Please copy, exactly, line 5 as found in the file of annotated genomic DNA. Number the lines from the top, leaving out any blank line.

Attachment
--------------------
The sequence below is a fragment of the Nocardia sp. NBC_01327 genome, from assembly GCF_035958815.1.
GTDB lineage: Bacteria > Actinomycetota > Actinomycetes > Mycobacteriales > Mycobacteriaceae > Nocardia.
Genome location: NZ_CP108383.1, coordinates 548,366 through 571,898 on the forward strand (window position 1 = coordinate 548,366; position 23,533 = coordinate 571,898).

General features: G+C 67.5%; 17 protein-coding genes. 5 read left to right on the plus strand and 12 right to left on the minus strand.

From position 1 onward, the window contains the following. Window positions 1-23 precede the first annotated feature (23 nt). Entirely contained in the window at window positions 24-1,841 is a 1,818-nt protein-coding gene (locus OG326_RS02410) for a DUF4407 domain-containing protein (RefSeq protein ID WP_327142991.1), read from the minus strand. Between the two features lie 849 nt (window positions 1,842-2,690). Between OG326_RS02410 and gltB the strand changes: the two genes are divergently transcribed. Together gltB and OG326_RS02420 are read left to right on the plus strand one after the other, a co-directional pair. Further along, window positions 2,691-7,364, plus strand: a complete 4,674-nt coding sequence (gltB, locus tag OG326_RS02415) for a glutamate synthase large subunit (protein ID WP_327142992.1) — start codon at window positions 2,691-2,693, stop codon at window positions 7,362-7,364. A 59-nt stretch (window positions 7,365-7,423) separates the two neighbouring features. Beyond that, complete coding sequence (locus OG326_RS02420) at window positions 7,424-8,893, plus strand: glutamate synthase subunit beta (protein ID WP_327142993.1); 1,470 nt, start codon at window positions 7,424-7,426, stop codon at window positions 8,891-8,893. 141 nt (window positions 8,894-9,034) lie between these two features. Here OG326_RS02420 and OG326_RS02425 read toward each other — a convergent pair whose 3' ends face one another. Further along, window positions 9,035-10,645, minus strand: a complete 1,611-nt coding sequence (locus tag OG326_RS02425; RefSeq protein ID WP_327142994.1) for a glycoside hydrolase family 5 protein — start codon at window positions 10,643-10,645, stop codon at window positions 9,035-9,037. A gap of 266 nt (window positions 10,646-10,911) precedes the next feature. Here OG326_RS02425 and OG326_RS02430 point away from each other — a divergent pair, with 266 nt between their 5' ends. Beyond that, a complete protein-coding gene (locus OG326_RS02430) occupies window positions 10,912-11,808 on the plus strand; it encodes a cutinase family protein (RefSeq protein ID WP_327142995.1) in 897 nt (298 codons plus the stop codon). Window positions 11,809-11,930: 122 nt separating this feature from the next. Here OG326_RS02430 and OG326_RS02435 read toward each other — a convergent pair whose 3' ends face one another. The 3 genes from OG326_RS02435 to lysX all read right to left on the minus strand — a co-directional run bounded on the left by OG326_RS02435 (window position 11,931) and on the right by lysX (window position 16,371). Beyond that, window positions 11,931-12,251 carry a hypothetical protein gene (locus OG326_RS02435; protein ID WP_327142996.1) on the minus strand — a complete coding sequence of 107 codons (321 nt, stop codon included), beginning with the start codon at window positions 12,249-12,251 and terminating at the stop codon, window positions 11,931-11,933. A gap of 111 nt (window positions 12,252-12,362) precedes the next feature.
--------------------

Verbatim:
From position 1 onward, the window contains the following. Window positions 1-23 precede the first annotated feature (23 nt). Entirely contained in the window at window positions 24-1,841 is a 1,818-nt protein-coding gene (locus OG326_RS02410) for a DUF4407 domain-containing protein (RefSeq protein ID WP_327142991.1), read from the minus strand. Between the two features lie 849 nt (window positions 1,842-2,690). Between OG326_RS02410 and gltB the strand changes: the two genes are divergently transcribed. Together gltB and OG326_RS02420 are read left to right on the plus strand one after the other, a co-directional pair. Further along, window positions 2,691-7,364, plus strand: a complete 4,674-nt coding sequence (gltB, locus tag OG326_RS02415) for a glutamate synthase large subunit (protein ID WP_327142992.1) — start codon at window positions 2,691-2,693, stop codon at window positions 7,362-7,364. A 59-nt stretch (window positions 7,365-7,423) separates the two neighbouring features. Beyond that, complete coding sequence (locus OG326_RS02420) at window positions 7,424-8,893, plus strand: glutamate synthase subunit beta (protein ID WP_327142993.1); 1,470 nt, start codon at window positions 7,424-7,426, stop codon at window positions 8,891-8,893. 141 nt (window positions 8,894-9,034) lie between these two features. Here OG326_RS02420 and OG326_RS02425 read toward each other — a convergent pair whose 3' ends face one another. Further along, window positions 9,035-10,645, minus strand: a complete 1,611-nt coding sequence (locus tag OG326_RS02425; RefSeq protein ID WP_327142994.1) for a glycoside hydrolase family 5 protein — start codon at window positions 10,643-10,645, stop codon at window positions 9,035-9,037. A gap of 266 nt (window positions 10,646-10,911) precedes the next feature. Here OG326_RS02425 and OG326_RS02430 point away from each other — a divergent pair, with 266 nt between their 5' ends. Beyond that, a complete protein-coding gene (locus OG326_RS02430) occupies window positions 10,912-11,808 on the plus strand; it encodes a cutinase family protein (RefSeq protein ID WP_327142995.1) in 897 nt (298 codons plus the stop codon). Window positions 11,809-11,930: 122 nt separating this feature from the next. Here OG326_RS02430 and OG326_RS02435 read toward each other — a convergent pair whose 3' ends face one another. The 3 genes from OG326_RS02435 to lysX all read right to left on the minus strand — a co-directional run bounded on the left by OG326_RS02435 (window position 11,931) and on the right by lysX (window position 16,371). Beyond that, window positions 11,931-12,251 carry a hypothetical protein gene (locus OG326_RS02435; protein ID WP_327142996.1) on the minus strand — a complete coding sequence of 107 codons (321 nt, stop codon included), beginning with the start codon at window positions 12,249-12,251 and terminating at the stop codon, window positions 11,931-11,933. A gap of 111 nt (window positions 12,252-12,362) precedes the next feature.